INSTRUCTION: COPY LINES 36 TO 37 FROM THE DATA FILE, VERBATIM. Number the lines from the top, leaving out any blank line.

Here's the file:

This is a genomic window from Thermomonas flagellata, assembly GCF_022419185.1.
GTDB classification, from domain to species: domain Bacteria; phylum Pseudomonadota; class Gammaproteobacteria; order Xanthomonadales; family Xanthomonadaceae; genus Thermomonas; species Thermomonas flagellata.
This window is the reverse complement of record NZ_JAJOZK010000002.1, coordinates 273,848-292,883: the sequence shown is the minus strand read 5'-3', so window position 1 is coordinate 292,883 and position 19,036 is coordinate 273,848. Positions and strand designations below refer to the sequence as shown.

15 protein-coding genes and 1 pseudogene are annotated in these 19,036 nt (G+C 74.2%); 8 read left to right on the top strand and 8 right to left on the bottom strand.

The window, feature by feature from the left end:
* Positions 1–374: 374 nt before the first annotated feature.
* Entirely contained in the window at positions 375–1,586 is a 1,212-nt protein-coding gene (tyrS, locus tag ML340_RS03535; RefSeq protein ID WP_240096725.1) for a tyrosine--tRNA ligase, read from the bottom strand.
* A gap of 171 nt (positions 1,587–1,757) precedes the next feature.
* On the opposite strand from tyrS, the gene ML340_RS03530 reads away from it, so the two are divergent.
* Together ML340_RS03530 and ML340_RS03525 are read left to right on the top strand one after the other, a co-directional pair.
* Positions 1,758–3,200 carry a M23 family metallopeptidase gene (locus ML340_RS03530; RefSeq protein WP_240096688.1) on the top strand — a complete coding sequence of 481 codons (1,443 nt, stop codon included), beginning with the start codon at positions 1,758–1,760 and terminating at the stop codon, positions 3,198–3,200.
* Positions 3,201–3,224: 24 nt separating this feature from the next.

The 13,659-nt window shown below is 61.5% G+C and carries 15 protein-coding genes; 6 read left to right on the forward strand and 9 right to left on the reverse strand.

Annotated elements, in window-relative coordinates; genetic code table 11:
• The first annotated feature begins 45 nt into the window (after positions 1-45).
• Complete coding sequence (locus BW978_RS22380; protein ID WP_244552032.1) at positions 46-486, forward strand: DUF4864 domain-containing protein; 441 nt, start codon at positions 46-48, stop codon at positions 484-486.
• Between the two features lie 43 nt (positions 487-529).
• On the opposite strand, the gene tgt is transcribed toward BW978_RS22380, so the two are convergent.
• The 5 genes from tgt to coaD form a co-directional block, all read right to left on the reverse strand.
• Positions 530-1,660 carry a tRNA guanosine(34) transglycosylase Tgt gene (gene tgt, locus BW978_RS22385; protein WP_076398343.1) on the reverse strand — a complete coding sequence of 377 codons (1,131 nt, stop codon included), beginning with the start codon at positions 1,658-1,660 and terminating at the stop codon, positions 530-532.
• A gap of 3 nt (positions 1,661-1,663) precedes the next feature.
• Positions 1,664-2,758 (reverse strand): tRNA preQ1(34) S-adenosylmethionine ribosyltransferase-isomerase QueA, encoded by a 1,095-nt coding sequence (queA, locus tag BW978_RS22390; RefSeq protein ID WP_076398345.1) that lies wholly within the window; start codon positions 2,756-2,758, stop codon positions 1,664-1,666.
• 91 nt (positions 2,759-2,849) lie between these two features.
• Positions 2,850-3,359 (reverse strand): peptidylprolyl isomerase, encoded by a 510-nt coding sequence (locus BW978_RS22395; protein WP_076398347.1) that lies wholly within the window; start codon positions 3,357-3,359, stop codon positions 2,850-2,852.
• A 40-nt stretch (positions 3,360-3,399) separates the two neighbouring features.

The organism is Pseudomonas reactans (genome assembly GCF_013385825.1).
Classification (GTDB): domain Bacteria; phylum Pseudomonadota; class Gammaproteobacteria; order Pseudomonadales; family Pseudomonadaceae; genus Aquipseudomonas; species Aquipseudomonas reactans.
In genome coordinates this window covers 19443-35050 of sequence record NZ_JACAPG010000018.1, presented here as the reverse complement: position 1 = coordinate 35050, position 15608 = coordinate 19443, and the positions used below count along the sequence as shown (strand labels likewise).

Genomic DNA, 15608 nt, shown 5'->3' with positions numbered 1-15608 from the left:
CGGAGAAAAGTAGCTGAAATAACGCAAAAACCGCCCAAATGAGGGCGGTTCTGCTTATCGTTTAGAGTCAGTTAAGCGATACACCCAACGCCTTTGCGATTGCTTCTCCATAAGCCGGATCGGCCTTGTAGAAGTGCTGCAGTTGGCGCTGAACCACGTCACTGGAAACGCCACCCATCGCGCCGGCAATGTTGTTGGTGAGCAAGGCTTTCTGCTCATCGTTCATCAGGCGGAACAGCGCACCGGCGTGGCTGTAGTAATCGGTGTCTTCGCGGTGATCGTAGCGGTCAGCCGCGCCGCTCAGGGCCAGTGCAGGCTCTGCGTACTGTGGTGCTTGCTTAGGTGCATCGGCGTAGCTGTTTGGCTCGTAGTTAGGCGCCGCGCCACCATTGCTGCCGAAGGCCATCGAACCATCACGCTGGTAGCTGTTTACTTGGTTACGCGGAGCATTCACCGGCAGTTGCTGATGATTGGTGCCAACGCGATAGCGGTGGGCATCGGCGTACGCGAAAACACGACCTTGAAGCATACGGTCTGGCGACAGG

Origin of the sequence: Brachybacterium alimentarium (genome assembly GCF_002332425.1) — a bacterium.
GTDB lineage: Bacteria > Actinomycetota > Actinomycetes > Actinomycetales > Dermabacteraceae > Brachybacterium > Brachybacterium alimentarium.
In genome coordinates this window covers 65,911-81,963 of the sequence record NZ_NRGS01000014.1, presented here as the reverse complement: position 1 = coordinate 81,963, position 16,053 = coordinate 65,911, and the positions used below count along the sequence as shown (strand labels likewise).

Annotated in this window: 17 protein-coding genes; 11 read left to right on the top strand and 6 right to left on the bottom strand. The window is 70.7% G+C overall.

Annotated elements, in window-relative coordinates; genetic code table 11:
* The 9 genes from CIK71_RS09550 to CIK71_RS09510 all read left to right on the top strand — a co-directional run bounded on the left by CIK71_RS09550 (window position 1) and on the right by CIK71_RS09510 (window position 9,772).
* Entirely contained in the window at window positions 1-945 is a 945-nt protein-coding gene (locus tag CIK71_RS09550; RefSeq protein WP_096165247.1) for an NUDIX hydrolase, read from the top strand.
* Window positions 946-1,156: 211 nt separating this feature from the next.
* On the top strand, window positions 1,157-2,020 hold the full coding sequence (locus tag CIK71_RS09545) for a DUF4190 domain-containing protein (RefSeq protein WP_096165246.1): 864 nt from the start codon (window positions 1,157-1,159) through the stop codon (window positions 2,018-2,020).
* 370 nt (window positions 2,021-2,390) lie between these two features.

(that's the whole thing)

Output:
* The 9 genes from CIK71_RS09550 to CIK71_RS09510 all read left to right on the top strand — a co-directional run bounded on the left by CIK71_RS09550 (window position 1) and on the right by CIK71_RS09510 (window position 9,772).
* Entirely contained in the window at window positions 1-945 is a 945-nt protein-coding gene (locus tag CIK71_RS09550; RefSeq protein WP_096165247.1) for an NUDIX hydrolase, read from the top strand.